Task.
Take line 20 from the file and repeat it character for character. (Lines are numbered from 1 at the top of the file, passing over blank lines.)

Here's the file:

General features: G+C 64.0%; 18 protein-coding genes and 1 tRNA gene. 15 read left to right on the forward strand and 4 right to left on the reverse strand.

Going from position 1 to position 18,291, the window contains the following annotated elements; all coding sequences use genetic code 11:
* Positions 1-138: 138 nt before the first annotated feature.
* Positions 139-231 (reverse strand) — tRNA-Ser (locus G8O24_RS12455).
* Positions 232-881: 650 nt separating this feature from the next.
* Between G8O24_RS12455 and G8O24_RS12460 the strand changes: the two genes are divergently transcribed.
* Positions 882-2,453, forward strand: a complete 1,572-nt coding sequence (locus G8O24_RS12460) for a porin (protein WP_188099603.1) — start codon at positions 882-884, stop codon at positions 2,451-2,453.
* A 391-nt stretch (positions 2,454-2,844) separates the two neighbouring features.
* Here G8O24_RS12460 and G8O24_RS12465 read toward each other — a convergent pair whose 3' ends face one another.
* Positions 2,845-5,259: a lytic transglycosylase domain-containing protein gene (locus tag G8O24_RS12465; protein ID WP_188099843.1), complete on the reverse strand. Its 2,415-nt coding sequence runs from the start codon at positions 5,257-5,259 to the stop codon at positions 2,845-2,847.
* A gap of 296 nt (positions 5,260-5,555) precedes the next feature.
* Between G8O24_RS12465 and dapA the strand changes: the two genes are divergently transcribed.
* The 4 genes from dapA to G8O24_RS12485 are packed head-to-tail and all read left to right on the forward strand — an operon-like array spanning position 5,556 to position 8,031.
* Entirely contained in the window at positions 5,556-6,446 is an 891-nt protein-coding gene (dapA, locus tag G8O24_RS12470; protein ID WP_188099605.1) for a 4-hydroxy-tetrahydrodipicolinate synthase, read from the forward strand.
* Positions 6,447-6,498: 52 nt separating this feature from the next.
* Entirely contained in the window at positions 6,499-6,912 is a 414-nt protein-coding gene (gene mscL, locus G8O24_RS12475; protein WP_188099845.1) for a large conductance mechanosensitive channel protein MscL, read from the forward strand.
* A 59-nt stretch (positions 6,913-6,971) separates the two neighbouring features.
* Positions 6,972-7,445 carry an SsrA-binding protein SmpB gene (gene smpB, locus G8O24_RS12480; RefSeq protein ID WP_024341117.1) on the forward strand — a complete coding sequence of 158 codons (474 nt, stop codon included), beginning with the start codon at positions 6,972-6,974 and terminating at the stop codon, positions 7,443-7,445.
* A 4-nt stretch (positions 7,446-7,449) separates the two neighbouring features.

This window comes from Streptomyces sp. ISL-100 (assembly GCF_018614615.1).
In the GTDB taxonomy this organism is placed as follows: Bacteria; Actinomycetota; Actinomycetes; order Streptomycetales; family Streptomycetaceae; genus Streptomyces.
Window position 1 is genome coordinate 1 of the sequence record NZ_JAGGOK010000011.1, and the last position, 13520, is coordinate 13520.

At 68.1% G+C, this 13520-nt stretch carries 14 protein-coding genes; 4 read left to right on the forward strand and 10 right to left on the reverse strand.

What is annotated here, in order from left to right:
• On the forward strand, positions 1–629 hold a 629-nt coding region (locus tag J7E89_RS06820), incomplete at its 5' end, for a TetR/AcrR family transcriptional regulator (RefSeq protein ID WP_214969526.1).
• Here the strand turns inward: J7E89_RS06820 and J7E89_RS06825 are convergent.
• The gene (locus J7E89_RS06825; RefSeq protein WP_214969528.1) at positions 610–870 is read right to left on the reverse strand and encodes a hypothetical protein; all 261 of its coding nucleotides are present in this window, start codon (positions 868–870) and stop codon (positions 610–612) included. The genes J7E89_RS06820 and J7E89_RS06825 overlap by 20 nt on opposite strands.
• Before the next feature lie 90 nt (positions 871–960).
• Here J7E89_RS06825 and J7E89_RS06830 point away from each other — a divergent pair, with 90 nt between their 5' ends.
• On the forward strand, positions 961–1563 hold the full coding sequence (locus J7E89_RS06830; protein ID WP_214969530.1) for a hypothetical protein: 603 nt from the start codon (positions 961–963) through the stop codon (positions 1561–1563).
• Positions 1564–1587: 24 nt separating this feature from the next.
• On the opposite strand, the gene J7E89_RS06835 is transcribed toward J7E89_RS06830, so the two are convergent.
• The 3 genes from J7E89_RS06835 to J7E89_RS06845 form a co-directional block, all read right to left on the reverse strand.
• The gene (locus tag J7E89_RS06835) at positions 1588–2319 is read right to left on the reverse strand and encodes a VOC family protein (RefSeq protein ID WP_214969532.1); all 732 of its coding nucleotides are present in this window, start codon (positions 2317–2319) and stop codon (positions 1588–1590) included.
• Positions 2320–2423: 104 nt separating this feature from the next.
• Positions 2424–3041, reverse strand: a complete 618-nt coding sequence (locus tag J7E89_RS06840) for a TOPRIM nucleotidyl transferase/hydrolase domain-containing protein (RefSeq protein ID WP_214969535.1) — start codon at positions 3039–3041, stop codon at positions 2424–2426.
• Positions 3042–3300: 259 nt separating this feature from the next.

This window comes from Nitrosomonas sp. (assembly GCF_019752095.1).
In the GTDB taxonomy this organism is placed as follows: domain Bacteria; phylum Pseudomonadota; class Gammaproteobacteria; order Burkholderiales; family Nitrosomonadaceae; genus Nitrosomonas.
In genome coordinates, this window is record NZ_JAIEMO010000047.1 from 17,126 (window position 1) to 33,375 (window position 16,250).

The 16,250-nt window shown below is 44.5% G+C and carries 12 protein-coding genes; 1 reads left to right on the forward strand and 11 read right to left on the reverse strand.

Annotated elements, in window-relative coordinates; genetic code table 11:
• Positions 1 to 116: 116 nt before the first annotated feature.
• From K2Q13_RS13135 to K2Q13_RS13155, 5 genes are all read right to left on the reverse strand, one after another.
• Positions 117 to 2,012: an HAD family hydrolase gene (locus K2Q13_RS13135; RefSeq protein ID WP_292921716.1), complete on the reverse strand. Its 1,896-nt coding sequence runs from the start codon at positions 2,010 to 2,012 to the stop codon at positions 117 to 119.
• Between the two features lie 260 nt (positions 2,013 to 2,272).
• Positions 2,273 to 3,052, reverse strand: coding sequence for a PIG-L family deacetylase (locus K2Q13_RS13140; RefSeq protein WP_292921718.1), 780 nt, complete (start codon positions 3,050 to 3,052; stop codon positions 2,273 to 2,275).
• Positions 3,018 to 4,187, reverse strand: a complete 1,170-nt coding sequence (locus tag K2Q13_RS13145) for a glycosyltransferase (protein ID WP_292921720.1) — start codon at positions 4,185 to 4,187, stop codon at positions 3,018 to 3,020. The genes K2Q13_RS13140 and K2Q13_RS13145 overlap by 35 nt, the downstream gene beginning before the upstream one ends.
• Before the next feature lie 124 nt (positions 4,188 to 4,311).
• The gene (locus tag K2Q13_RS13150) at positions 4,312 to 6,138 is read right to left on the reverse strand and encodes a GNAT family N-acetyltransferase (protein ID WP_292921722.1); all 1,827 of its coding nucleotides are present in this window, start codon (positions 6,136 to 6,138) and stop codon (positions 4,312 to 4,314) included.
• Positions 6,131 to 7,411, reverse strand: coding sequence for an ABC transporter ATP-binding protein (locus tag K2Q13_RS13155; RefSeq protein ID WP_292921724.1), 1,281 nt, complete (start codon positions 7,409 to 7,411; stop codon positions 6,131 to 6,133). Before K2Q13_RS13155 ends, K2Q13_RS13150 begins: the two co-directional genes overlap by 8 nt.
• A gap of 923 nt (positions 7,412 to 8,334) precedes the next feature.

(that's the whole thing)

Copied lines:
This window comes from Streptomyces sp. ISL-100 (assembly GCF_018614615.1).